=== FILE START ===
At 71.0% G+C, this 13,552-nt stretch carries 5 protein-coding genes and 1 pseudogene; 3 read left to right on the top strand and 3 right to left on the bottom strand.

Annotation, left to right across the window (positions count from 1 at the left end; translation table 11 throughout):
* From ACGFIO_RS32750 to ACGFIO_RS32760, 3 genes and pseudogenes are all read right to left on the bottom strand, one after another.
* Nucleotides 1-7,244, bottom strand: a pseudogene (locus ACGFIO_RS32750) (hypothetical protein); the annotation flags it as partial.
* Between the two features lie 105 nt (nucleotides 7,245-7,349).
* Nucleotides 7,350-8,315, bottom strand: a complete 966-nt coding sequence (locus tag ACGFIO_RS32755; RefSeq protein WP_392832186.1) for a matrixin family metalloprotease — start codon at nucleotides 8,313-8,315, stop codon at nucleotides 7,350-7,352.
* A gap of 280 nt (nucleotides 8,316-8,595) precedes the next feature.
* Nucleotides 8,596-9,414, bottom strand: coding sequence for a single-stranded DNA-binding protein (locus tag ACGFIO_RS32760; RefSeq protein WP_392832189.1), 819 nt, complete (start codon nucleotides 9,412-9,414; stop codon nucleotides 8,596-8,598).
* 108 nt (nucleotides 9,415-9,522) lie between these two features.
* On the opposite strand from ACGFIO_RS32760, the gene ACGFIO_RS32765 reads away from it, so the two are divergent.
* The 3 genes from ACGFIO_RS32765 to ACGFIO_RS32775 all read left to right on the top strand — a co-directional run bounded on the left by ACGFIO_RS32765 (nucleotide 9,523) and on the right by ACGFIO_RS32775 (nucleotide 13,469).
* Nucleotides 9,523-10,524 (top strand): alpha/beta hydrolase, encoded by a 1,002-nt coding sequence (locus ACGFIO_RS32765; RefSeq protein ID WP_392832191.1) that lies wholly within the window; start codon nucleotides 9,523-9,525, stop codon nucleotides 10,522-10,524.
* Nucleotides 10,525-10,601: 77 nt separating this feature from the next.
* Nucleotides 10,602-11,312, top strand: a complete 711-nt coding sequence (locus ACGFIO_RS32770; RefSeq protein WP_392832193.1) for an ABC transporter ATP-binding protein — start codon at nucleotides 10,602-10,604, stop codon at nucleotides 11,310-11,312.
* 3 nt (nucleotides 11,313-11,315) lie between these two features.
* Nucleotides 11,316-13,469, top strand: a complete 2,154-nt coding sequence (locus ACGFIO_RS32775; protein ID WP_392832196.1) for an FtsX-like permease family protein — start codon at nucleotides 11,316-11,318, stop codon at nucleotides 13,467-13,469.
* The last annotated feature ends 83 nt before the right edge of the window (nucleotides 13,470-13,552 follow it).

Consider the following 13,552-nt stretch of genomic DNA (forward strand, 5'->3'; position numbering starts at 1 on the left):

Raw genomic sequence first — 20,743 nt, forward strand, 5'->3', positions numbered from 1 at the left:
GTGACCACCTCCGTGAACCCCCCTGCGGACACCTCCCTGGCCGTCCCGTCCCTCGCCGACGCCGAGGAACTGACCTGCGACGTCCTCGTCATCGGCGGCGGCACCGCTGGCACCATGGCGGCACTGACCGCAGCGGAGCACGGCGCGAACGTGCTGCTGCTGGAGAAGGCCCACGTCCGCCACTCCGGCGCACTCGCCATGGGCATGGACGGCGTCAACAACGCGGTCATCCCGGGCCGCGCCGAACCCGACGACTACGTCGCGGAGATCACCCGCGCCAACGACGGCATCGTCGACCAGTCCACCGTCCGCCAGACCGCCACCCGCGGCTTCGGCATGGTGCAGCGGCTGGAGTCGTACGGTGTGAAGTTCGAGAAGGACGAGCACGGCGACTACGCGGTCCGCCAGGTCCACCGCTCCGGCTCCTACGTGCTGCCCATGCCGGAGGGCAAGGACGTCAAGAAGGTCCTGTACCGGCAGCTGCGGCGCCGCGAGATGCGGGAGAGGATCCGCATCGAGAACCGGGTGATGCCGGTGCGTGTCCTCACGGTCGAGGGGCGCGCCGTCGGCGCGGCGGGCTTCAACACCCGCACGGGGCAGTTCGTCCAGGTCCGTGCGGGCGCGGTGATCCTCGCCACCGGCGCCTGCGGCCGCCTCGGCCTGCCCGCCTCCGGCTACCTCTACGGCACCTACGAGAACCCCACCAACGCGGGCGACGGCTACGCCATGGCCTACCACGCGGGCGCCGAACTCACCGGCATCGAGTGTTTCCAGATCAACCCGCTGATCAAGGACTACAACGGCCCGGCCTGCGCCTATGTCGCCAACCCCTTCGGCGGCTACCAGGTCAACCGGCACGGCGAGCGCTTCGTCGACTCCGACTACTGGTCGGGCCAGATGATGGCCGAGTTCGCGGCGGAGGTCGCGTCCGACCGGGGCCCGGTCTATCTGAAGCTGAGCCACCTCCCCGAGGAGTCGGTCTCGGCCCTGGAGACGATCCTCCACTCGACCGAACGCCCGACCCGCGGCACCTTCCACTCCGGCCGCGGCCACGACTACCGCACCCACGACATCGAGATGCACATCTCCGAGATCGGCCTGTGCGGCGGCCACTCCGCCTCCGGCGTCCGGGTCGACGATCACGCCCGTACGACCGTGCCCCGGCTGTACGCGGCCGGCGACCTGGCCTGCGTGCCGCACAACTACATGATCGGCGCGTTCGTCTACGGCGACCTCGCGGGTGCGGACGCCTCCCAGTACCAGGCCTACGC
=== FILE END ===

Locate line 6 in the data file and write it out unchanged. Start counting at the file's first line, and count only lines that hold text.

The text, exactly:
* Nucleotides 7,350-8,315, bottom strand: a complete 966-nt coding sequence (locus tag ACGFIO_RS32755; RefSeq protein WP_392832186.1) for a matrixin family metalloprotease — start codon at nucleotides 8,313-8,315, stop codon at nucleotides 7,350-7,352.